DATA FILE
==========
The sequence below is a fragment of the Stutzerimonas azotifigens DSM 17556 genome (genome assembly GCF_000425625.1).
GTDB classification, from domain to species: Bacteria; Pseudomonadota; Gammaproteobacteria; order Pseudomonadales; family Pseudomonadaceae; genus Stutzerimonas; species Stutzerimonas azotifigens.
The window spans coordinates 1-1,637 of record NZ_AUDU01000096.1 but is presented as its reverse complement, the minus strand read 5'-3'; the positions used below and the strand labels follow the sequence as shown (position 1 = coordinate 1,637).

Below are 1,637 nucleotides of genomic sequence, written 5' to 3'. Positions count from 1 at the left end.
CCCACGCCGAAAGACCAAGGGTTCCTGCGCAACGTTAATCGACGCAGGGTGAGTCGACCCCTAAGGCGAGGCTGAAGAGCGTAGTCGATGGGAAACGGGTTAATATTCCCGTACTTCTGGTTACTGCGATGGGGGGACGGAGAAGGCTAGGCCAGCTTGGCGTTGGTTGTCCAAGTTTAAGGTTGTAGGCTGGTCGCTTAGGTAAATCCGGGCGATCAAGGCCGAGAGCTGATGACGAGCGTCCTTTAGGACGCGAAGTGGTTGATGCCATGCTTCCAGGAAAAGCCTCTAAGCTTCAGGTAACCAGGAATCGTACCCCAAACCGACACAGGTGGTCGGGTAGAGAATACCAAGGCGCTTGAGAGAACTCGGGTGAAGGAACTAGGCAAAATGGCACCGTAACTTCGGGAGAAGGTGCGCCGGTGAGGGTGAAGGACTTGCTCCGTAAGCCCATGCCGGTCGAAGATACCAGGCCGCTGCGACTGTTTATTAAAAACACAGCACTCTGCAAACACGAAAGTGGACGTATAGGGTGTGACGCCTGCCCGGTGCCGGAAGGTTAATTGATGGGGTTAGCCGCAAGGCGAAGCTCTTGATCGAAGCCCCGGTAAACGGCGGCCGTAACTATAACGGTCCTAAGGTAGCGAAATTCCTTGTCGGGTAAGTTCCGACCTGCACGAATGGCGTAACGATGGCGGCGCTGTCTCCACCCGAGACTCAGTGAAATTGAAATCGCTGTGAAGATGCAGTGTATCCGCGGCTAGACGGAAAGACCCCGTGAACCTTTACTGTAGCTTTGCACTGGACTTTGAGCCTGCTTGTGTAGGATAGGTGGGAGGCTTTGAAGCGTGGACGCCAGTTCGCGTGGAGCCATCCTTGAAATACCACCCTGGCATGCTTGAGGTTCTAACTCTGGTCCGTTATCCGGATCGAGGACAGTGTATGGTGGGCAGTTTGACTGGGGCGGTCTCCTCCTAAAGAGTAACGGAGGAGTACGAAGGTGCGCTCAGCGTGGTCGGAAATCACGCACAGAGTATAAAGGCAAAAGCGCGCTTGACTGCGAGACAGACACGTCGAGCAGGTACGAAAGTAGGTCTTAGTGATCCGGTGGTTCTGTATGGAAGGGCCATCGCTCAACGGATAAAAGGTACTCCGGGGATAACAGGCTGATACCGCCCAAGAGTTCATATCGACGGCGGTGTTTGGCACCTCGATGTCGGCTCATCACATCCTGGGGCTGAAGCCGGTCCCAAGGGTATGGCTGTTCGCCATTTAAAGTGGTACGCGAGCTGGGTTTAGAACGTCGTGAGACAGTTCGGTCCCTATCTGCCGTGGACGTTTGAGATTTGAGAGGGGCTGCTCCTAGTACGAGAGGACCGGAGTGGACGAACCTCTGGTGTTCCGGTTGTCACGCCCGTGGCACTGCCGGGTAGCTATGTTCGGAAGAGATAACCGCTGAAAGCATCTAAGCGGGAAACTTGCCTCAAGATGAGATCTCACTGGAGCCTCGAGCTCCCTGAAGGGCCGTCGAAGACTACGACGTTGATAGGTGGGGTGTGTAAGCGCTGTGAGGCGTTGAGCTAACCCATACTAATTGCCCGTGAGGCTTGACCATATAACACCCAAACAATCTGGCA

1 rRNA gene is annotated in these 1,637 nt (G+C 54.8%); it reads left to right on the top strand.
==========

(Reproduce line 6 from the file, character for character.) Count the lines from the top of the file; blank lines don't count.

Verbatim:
1 rRNA gene is annotated in these 1,637 nt (G+C 54.8%); it reads left to right on the top strand.